The exact cause of recurrent otitis media is unknown, but it is thought to be related to a number of factors, including:
Eustachian tube dysfunction (ETD). ETD is a condition in which the Eustachian tube does not open and close properly. This can lead to a buildup of fluid and mucus in the middle ear, which can increase the risk of infection. Learn more here
Enlarged adenoids. The adenoids are two small pads of tissue located at the back of the throat. They help to fight infection. However, enlarged adenoids can block the Eustachian tube and increase the risk of recurrent otitis media (ROM).
Daycare attendance. Children who attend daycare are more likely to be exposed to germs that can cause acute otitis media and ROM.
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Symptoms of recurrent otitis media are similar to those of acute ear infections and may include:
Ear pain or discomfort
Hearing loss or muffled hearing
Fluid drainage from the ear
Irritability, especially in infants and young children
In terms of frequency, recurrent otitis media may range from three infections in six months or four infections in a year. It's more common in young children due to the shorter and more horizontal structure of their Eustachian tubes, making them more prone to fluid accumulation and infections.
Treatment approaches can vary, and they often aim to alleviate symptoms, address infection, and prevent complications. The treatment plan may involve a combination of medical interventions and supportive care.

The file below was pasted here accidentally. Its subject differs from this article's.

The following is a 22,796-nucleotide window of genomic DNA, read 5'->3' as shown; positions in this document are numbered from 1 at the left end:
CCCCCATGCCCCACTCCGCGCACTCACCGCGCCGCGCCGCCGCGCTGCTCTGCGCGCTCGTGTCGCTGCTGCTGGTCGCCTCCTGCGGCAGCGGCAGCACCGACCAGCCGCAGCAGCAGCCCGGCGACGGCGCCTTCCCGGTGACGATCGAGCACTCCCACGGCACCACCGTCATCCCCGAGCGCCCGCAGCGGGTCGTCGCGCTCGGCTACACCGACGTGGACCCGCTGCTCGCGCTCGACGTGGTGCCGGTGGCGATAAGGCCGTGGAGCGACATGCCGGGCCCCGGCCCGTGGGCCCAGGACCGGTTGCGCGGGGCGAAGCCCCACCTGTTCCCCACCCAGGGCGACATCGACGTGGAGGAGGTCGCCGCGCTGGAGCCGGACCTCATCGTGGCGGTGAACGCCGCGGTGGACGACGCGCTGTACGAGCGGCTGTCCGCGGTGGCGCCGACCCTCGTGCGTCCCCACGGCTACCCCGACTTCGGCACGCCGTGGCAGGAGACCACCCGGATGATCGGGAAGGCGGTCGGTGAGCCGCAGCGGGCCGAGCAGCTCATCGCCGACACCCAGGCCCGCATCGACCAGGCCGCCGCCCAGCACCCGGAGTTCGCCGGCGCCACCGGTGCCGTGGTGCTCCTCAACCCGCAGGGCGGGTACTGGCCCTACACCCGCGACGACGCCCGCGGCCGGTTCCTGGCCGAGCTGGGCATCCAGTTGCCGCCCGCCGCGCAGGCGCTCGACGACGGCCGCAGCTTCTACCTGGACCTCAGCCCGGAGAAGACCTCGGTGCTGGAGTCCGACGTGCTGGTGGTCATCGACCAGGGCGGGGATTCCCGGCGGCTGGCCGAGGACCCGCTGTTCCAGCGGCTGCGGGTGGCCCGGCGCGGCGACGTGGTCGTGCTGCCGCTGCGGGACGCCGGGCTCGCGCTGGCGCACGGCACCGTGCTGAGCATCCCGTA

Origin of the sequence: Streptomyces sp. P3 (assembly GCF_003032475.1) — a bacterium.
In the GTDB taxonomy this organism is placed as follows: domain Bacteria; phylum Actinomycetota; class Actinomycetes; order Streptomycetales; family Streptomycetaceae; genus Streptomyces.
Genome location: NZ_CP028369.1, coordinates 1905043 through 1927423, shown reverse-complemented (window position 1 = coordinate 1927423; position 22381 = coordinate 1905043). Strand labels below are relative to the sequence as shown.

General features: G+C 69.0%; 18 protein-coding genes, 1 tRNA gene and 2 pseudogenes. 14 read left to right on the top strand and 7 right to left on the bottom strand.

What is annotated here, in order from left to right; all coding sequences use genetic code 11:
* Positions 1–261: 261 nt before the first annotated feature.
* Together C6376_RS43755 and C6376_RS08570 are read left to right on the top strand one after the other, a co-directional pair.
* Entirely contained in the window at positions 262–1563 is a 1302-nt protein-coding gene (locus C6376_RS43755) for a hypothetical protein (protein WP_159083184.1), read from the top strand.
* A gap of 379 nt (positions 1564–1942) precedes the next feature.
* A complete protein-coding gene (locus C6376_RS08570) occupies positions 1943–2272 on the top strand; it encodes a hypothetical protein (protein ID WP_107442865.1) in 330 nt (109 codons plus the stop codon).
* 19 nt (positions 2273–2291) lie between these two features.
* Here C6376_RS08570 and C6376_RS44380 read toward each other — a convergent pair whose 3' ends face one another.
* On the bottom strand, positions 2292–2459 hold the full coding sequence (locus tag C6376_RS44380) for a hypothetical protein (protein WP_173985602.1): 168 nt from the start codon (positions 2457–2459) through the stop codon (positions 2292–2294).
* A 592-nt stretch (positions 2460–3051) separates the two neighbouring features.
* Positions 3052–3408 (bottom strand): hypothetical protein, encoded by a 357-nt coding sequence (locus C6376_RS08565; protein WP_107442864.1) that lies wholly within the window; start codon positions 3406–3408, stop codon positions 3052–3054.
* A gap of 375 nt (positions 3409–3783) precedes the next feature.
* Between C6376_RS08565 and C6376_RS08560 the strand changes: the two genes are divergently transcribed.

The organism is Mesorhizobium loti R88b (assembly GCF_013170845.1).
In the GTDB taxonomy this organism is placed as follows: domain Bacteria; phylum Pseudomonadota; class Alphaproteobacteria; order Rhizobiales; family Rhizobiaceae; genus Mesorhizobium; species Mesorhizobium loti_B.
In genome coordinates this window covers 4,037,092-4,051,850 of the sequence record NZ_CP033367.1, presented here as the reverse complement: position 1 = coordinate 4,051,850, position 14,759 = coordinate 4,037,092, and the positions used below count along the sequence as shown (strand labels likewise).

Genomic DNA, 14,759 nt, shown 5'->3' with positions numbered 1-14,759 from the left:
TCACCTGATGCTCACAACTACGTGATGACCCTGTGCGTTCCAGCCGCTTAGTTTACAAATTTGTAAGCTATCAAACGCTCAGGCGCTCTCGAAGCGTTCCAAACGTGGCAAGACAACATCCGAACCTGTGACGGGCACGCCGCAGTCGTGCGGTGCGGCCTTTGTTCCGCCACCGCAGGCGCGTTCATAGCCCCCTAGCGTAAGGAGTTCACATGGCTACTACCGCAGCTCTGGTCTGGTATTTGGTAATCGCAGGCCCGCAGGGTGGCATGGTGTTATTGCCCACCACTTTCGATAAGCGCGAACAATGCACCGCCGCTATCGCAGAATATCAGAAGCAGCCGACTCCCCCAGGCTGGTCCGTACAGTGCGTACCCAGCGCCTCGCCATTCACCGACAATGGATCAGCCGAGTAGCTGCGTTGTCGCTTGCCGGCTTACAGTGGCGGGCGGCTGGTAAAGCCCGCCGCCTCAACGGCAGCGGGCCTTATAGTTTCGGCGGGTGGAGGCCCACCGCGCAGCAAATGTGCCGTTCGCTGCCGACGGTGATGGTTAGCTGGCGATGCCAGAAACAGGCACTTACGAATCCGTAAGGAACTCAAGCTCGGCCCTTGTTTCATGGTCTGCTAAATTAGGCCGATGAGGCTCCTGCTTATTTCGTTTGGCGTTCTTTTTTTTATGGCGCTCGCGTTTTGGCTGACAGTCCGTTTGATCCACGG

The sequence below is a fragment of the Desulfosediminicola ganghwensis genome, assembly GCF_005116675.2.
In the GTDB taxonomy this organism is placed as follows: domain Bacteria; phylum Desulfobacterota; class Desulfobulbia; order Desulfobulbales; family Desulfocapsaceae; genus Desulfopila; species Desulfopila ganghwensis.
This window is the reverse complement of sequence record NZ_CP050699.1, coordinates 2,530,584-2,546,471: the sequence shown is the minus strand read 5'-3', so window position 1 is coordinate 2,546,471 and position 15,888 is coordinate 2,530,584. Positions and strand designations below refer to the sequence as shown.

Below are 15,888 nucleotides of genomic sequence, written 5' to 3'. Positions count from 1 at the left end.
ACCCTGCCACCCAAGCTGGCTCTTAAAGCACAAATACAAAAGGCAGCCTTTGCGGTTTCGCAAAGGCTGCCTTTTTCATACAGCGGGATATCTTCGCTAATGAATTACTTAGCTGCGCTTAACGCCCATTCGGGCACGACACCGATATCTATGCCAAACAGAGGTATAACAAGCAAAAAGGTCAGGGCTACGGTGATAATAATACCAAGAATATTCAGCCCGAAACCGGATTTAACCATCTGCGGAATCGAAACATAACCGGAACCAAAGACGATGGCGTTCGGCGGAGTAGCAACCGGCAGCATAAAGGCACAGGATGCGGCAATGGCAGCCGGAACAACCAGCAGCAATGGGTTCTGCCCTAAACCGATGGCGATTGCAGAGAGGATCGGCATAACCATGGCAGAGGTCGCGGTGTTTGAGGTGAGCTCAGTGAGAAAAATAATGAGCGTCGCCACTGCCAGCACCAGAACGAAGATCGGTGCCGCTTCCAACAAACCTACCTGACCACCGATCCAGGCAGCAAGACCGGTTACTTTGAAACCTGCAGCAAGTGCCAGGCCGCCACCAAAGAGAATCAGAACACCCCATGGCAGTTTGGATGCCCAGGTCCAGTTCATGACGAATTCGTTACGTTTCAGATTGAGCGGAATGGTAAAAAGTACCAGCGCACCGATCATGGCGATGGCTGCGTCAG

If your child is experiencing fluid drainage from their ear and hearing loss, we may consider tympanostomy tubes. These are small plastic or metal tubes that we surgically place into an incision in the eardrum to help drain fluid from the middle ear and prevent infection. They are usually temporary, but we may recommend them for longer if your child is still experiencing symptoms.
If your child has a hole in their eardrum and chronic drainage, we often recommend a multi-step treatment plan. We will first clean the ear through suctioning and analyze the infected fluid. Typically, antibiotic drops treat the infection, but oral or intravenous antibiotics may be necessary if the drops are not effective.
Once the infection is controlled, we will assess repairing the hole in the eardrum. Our team is experienced in these procedures and will help you make the best choice for your child. Repairing the hole in the eardrum often, but not always, improves hearing.
If you suspect your child is experiencing recurrent ear infections, or if you're concerned about frequent ear infections in yourself, it's essential to consult a healthcare professional, such as an ear, nose, and throat (ENT) specialist. They can accurately diagnose the condition, identify potential underlying causes, and recommend appropriate treatment options.